The magus did not commit theft. The maga did. The code does not rule on mundane possessions anyway, save in Normandy, where this would be explicitly ruled not to be a crime.

And, since the Code of Hermes exists not to ensure justice but rather the continued survival of the Order, rulings entering into the peripheral code that a magus must take sensible precautions regarding arcane connections and that this is their responsibility (and perhaps that of their covenant under their charter) is entirely the sort of thing I can easily see a tribunal ruling.

This is a very good point. Even so, I suspect that a tribunal would be leery of granting the tribunal more power over individual covenant's governing and might just recommend Wizard's War or certamen anyway, along with a fine to the covenant to make them go away.

Then by your OWN definition, either neither or both comitted theft.

Which means by you your OWN definition, the mage should have protected his sanctum better while the maga was merely taking advantage of his lack of precautions.

As she lie helpless another of our magi (a thoroughly evil man) gathered some of her blood into a vial to keep as an arcane connection to her.

If someone "lie helpless", they obviously CANT take precautions.

Either both did or neither did. I would say according to the context both very obviously did.
Or do you claim that blood doesnt belong to the one that bleeds? That would go completely against everything in context since blood is about as good of an AC you can get!

You can even find that it was illegal by RL laws of that time, and it still is today. With AC an obvious reality rather than the fear of the potential of RL, even mundane laws would probably be harsher on it still. And unless the order wants itself to be destroyed ASAP, it simply cannot allow such.

If the mage had declared wizard war BEFORE, then perfectly fine. Otherwise it obviously falls under the "He commited theft solely for the purpose of gaining power over another magus and that is without doubt a violation of the spirit of the code".

But this isnt a case of mundane theft. This is a matter of aquiring ACs.

Thats a given.

As i said, if the mage had declared a wizards war previuosly, then perfectly fine, otherwise its clearly against any serious interpretation of the code. Its another thing if he gets fully convicted for it, but i would say he needs serious political support to avoid it completely.

It IS against the code(ie harming their potential), but its not important enough to be smacked down unless the offended party has some serious political pull.
You mistake "doesnt get prosecuted" for "legal".

The blood was taken against her will, I grant, but it was not taken deceitfully or by uninvited entering of someone's sanctum.

Yes, he should have.

Waiting Wards, loyal servants and low-level, silently and still cast formulaics are all reasonable precautions against such things. And, you know, sometimes you just lose.

He collected some spilled blood. She broke into his sanctum and stole his chair. Whilst the ownership of blood is an interesting side issue, the fact remains that one acted in a blatantly criminal fashion and the other was merely rude.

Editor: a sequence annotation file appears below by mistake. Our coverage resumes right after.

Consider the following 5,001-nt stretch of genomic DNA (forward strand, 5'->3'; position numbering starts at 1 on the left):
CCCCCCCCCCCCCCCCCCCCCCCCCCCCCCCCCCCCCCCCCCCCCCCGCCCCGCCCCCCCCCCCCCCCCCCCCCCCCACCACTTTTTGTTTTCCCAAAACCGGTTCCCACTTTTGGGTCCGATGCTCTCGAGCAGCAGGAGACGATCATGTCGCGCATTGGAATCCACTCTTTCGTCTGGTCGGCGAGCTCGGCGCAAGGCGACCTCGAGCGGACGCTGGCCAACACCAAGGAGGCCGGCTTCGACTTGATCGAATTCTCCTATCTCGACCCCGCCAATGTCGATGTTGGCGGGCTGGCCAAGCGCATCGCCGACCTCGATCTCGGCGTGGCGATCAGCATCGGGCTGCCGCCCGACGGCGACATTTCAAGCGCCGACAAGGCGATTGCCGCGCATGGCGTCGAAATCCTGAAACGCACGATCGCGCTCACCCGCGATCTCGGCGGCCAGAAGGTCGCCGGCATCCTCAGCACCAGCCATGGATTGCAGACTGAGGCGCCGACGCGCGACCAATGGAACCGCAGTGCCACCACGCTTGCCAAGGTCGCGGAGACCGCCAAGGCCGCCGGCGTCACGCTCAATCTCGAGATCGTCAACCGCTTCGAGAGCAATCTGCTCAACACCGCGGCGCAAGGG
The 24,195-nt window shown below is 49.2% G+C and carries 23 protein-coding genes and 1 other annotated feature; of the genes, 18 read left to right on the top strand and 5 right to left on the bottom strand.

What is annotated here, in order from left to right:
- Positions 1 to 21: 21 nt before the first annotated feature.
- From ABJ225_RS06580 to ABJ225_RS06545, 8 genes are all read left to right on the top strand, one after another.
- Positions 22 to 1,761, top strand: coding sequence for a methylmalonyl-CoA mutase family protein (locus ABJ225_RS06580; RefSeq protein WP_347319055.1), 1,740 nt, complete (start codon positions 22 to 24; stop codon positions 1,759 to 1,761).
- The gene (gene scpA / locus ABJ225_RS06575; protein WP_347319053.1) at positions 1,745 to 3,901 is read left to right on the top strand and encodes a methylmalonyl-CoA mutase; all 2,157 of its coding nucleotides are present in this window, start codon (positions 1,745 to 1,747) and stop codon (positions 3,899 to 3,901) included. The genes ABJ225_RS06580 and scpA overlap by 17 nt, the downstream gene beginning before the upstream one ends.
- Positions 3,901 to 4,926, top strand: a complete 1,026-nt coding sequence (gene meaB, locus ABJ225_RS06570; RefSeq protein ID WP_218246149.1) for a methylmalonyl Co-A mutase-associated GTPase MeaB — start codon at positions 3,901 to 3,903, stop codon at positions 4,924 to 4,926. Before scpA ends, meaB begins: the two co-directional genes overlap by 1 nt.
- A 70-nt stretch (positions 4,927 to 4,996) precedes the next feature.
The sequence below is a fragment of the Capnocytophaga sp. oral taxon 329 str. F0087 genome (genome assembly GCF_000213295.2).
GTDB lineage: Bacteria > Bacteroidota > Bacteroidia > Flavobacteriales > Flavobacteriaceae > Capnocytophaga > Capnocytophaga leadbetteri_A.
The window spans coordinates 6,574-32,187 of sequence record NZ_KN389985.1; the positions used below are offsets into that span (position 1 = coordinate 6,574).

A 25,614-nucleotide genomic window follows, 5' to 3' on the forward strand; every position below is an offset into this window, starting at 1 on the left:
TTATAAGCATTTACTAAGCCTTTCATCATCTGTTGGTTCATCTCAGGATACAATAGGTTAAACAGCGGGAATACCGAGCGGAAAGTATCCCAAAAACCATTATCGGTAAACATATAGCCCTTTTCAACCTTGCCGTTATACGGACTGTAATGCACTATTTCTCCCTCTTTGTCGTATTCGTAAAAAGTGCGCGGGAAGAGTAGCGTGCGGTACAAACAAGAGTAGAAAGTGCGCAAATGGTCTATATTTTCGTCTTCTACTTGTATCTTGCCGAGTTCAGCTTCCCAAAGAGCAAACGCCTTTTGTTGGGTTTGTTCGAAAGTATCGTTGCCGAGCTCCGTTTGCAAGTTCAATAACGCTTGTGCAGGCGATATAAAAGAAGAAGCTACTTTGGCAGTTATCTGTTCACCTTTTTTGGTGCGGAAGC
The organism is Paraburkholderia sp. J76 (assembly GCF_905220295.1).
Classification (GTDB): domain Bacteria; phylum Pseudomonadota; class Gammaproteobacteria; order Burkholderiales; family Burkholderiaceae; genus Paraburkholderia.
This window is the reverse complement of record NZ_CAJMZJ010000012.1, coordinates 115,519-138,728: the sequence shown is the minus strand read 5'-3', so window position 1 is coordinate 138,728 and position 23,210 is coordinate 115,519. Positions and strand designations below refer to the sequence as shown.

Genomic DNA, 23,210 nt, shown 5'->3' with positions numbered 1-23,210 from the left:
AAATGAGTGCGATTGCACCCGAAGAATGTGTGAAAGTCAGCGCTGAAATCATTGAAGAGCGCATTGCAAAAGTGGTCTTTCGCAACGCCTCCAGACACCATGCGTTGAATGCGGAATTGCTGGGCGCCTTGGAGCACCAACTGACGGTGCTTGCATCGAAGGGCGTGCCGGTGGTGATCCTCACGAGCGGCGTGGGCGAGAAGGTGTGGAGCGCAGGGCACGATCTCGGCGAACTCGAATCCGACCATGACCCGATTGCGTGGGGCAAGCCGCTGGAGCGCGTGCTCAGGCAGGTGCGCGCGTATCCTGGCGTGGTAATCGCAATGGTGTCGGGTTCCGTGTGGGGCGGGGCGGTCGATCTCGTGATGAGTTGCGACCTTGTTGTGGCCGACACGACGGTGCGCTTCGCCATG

My shirt is an arcane connection to me. So is my wallet. Someone breaking into my room to steal them with the intention of fixing them as arcane connections is still a thief. A thief who has stolen entirely mundane items. My talisman, however, is protected by the code.

Actually, in the Normandy tribunal it explicitly is not against the code. In those lands, the part regarding depriving people of magical power was ruled not to extend to mundane belongings or things not directly related to magic studies. There have been many arguments about this, but I think it's a lovely example of how the code has SFA to do with law and justice and everything to do with self-regulating magi jockeying for power.

Zero difference.

NOT in a medieval or magical setting its most certainly not!!!

Ok, so your defense for the mage is that he is a vampire then?

Blood isnt exactly useful for anything but AC.
Also, you are comparing an AC of Days value, with one of Years value as if it was the same thing.
Its a difference of a +1 multiplier bonus and a +3.

Well i WAS going to comment on how it was a "local custom", but i chose to generalise instead to avoid other implications.

However, including blood to a magi under that exception would be totally ridiculous as it has no other good use than as a serious AC and penetration booster.

Respectfully, I disagree. It's precisely the difference between stabbing someone from the front or in the back. An open declaration of emnity against a more subtle and hidden treachery. In this case, of course, the fact that they were openly feuding makes that rather a moot point.

True enough, but not really relevent to the topic which is "Is this an issue for a Tribunal and can charges be laid against either magus?" to which the answer is, well, no. In my highly legalistic, corrupt and self-serving interpretation of the Code.

The time/penetration multiplier is irrelevent since any AC may be fixed and this is what the magi in question were doing. For all we know, the magus might make an argument that he required the blood of a wizard, unwillingy spent, to study as part of his research into passing on the Gift, restoring the Gift (as to Mercere), breeding for the Gift and such. He might even not be lying, if he works quickly before the tribunal.

And despite that, it is not a magical thing and does not deprive anyone of magical power. It is not covered by the code, and the two characters should just fight over it.

::grins:: It occurs to me that if this does come up in game at a Tribunal, this thread and our arguing could serve as scripts for the prosecution and defense. Or at least be used by a third party to predict where best to sabotage one side.